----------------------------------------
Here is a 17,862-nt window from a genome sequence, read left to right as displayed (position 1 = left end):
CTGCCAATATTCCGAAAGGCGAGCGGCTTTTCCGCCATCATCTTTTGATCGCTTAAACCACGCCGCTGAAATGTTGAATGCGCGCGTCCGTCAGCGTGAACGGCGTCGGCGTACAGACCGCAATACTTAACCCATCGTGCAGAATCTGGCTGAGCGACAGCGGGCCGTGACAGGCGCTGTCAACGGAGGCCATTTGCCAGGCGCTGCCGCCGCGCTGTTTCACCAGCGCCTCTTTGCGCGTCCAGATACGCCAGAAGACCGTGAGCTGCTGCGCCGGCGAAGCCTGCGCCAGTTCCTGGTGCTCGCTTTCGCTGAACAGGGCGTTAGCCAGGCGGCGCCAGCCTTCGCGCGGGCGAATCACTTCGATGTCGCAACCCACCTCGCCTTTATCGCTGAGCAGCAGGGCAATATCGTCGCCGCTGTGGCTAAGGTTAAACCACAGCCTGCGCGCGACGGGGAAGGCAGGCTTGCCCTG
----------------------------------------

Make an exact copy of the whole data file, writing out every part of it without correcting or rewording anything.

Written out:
Here is a 17,862-nt window from a genome sequence, read left to right as displayed (position 1 = left end):
CTGCCAATATTCCGAAAGGCGAGCGGCTTTTCCGCCATCATCTTTTGATCGCTTAAACCACGCCGCTGAAATGTTGAATGCGCGCGTCCGTCAGCGTGAACGGCGTCGGCGTACAGACCGCAATACTTAACCCATCGTGCAGAATCTGGCTGAGCGACAGCGGGCCGTGACAGGCGCTGTCAACGGAGGCCATTTGCCAGGCGCTGCCGCCGCGCTGTTTCACCAGCGCCTCTTTGCGCGTCCAGATACGCCAGAAGACCGTGAGCTGCTGCGCCGGCGAAGCCTGCGCCAGTTCCTGGTGCTCGCTTTCGCTGAACAGGGCGTTAGCCAGGCGGCGCCAGCCTTCGCGCGGGCGAATCACTTCGATGTCGCAACCCACCTCGCCTTTATCGCTGAGCAGCAGGGCAATATCGTCGCCGCTGTGGCTAAGGTTAAACCACAGCCTGCGCGCGACGGGGAAGGCAGGCTTGCCCTG